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Police apologise for telling wrong family teen had died in A90 crash

19-year-old Dylan Irvine died following the crash

Police have apologised after they told the wrong family their teenage son had died in a horrific crash.

Emergency services were called to the one-car accident on the A90 Fraserburgh to Peterhead road, between Crimond and St Fergus, on Monday.

Dylan Irvine, 19, from Peterhead, died at the scene and his 18-year-old friend was found seriously injured.

However, police told the injured man’s family he had died following some “confusion” at the scene.

It is believed the injured man gave officers someone else’s name at the scene.

It is understood a review of the incident is now under way, although Police Scotland has apologised to the families.

Mr Irvine has been described by loved ones as “adventurous and outgoing”.

His family were too upset to speak, but in a statement released through the police they said: “Dylan was a loving son, brother and grandson, and was loved by all that had the pleasure of knowing him.

“He is sorely missed by all.

“He had an adventurous and outgoing soul and had the biggest heart.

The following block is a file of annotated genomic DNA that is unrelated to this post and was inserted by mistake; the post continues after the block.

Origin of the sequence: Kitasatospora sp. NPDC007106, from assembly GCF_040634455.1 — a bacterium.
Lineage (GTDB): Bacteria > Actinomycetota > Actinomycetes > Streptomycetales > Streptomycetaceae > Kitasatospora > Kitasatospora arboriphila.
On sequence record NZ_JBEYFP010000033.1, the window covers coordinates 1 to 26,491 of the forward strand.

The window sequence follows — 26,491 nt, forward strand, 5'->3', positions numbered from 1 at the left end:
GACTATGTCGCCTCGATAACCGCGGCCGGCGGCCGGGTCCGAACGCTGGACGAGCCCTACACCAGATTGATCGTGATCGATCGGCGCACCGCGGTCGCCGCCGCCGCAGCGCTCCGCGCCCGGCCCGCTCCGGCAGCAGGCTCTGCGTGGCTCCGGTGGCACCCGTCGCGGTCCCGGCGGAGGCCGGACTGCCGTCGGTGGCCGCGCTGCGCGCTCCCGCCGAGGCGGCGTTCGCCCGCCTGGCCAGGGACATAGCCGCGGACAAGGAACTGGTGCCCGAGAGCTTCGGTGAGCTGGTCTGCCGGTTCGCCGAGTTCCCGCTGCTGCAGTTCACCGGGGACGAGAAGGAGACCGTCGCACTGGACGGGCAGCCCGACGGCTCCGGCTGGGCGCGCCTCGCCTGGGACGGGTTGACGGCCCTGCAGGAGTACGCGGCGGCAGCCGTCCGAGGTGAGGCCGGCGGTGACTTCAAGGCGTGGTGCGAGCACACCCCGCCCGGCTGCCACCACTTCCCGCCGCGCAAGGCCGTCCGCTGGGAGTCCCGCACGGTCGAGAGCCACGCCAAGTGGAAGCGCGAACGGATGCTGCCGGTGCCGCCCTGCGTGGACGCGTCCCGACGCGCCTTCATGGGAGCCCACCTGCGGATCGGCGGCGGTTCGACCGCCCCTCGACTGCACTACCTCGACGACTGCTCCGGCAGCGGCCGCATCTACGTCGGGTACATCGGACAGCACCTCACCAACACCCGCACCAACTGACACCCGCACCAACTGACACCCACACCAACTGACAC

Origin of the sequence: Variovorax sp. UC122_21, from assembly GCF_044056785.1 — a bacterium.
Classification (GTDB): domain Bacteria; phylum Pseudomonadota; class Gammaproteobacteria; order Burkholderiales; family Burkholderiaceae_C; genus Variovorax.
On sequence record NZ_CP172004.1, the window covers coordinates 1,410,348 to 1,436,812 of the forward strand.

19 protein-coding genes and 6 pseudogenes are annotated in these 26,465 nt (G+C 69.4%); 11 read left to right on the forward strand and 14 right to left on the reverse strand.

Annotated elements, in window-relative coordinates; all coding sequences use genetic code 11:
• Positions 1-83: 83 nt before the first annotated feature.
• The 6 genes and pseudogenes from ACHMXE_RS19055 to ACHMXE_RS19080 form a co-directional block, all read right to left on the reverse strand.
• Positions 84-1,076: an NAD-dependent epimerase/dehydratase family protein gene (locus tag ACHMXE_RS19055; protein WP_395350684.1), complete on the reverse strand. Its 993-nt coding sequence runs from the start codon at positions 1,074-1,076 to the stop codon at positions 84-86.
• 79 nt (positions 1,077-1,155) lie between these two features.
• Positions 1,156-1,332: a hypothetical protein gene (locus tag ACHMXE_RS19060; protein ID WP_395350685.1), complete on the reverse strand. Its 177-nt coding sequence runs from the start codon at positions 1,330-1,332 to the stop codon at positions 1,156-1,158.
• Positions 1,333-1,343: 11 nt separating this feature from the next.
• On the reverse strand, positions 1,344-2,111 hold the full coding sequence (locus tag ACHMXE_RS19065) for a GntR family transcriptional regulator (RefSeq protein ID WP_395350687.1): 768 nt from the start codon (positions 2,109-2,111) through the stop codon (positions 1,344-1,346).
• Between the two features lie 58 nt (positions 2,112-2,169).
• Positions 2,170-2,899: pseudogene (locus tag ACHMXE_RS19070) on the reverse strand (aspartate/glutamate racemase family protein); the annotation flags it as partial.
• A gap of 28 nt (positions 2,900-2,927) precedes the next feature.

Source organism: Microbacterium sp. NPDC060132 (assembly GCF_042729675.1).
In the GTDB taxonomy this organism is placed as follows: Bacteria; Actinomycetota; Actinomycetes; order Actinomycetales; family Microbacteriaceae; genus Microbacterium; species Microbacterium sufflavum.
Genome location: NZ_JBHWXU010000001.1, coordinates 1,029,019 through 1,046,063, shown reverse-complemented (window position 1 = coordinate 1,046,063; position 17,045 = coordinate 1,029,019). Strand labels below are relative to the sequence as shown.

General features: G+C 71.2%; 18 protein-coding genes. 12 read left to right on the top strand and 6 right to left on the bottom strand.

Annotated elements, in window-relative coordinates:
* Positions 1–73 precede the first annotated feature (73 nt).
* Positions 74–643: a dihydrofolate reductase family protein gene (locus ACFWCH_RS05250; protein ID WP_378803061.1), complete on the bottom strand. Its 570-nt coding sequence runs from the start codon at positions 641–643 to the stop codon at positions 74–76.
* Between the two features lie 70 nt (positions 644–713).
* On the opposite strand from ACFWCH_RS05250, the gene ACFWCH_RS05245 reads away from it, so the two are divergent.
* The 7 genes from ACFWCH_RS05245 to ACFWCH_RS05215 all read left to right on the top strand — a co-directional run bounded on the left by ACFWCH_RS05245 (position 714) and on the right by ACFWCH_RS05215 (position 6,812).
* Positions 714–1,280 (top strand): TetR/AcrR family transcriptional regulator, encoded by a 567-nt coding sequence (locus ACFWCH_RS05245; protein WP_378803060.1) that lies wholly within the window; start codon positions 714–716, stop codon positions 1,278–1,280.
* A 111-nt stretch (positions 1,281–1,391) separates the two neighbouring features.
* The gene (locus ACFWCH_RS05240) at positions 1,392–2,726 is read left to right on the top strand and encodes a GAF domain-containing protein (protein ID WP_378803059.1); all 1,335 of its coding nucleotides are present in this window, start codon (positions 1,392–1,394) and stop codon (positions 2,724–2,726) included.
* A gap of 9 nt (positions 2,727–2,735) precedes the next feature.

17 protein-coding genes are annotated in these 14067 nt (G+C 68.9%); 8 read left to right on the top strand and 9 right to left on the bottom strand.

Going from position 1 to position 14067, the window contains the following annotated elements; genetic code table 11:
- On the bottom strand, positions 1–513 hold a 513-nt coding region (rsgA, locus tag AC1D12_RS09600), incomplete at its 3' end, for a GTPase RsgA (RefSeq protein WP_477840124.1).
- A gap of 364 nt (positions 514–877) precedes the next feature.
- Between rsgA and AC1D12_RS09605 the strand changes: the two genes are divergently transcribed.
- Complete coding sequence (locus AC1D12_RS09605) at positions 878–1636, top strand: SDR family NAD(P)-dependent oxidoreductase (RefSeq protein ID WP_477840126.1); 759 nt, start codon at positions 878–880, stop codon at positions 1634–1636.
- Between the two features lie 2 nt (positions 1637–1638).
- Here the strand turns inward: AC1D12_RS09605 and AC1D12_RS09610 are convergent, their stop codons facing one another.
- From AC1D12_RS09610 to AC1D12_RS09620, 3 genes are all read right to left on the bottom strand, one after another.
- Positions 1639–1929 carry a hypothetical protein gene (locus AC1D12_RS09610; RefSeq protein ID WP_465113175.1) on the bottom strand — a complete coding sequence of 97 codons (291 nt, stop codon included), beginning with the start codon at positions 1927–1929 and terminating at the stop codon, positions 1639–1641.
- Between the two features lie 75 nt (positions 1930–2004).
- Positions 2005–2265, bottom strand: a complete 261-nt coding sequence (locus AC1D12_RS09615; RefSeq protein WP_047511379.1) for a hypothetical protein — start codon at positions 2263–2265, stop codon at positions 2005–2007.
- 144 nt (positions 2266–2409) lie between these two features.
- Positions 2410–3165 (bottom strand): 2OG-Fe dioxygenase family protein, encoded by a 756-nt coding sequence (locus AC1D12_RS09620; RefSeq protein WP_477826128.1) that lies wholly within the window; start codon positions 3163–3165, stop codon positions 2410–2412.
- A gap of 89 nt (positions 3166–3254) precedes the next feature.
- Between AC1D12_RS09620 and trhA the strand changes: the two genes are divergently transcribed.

“Our family would like to thank all of the emergency services for their efforts at the scene and we would ask that our family’s privacy is respected at this difficult time.”

Dylan Irvine’s family have paid tribute to their ‘adventurous and outgoing’ family member

The 18-year-old, who is believed to have been the owner of the red Ford Fiesta, remains seriously ill in hospital.

The car was spotted in a field between Crimond and St Fergus at around 7.30am on Monday, with police, fire crews, paramedics and an air ambulance called to the scene.

Police are appealing for anyone who saw the vehicle on the A90 on Sunday night, or in the hours leading up to 7.30am, to come forward with information or dash-cam footage.

Chief Inspector Neil Lumsden said officers had been faced with a “confused scene” when they arrived.

He said: “Officers at the scene of a crash use every avenue available to help identify those involved as quickly and accurately as possible.

“This includes using personal effects found at the scene. Officers also use various police systems to find out who is the registered keeper of a vehicle, looking at who is insured to drive the vehicle and checking for any other information that can be found through, for example, the DVLA.

“Finally, crash investigators will also use the information gathered from those involved who are able to identify themselves and others.

“On this occasion, officers were faced with a confused scene including incorrect information provided by a witness. Once identified, the error was promptly corrected and the families of those involved were spoken to and were understanding of the circumstances.

“We have apologised to the families for any unintended upset and will review to identify any learning.”

Anyone with information, or saw the car in the hours leading up to its discovery, should call 101.

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